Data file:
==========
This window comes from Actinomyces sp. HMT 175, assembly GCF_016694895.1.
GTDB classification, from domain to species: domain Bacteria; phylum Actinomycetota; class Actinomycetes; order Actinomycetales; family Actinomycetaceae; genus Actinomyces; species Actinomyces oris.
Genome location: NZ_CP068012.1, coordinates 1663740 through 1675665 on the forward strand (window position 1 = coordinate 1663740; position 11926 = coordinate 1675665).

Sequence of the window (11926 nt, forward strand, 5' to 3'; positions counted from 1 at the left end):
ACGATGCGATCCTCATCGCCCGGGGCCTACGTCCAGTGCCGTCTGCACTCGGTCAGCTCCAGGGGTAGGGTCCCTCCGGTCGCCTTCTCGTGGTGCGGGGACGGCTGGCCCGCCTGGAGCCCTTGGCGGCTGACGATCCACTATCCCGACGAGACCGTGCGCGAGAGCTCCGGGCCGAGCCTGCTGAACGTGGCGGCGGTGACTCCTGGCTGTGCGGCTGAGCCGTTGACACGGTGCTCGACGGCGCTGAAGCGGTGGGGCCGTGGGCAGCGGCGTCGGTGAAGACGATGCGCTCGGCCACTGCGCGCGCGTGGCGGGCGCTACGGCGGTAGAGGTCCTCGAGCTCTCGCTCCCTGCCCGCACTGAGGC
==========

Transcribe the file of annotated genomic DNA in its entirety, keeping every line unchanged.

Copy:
This window comes from Actinomyces sp. HMT 175, assembly GCF_016694895.1.
GTDB classification, from domain to species: domain Bacteria; phylum Actinomycetota; class Actinomycetes; order Actinomycetales; family Actinomycetaceae; genus Actinomyces; species Actinomyces oris.
Genome location: NZ_CP068012.1, coordinates 1663740 through 1675665 on the forward strand (window position 1 = coordinate 1663740; position 11926 = coordinate 1675665).

Sequence of the window (11926 nt, forward strand, 5' to 3'; positions counted from 1 at the left end):
ACGATGCGATCCTCATCGCCCGGGGCCTACGTCCAGTGCCGTCTGCACTCGGTCAGCTCCAGGGGTAGGGTCCCTCCGGTCGCCTTCTCGTGGTGCGGGGACGGCTGGCCCGCCTGGAGCCCTTGGCGGCTGACGATCCACTATCCCGACGAGACCGTGCGCGAGAGCTCCGGGCCGAGCCTGCTGAACGTGGCGGCGGTGACTCCTGGCTGTGCGGCTGAGCCGTTGACACGGTGCTCGACGGCGCTGAAGCGGTGGGGCCGTGGGCAGCGGCGTCGGTGAAGACGATGCGCTCGGCCACTGCGCGCGCGTGGCGGGCGCTACGGCGGTAGAGGTCCTCGAGCTCTCGCTCCCTGCCCGCACTGAGGC